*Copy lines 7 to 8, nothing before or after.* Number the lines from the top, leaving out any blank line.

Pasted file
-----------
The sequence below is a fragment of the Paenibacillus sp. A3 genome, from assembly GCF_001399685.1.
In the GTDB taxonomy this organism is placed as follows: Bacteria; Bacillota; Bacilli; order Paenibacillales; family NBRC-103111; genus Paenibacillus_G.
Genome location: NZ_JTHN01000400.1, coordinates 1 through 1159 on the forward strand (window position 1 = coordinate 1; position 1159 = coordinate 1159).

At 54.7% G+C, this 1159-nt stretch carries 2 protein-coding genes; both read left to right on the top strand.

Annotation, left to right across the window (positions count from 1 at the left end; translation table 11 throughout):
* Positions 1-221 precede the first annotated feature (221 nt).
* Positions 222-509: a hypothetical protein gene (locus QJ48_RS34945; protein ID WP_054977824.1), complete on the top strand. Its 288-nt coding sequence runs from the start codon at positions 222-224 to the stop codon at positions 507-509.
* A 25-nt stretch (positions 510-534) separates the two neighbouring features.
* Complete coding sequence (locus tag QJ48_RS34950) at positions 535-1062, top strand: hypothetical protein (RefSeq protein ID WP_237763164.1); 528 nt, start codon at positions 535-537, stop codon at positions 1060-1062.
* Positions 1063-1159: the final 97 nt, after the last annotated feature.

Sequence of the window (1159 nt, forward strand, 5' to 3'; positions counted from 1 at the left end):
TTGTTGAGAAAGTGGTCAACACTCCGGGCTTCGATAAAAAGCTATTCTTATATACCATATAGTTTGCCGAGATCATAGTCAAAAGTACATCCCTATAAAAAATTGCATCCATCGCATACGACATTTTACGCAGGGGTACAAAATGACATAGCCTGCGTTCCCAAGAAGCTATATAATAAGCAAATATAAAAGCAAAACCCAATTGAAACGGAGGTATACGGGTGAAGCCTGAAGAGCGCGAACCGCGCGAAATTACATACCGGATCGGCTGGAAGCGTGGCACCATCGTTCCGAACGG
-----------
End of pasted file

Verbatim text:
* Positions 222-509: a hypothetical protein gene (locus QJ48_RS34945; protein ID WP_054977824.1), complete on the top strand. Its 288-nt coding sequence runs from the start codon at positions 222-224 to the stop codon at positions 507-509.
* A 25-nt stretch (positions 510-534) separates the two neighbouring features.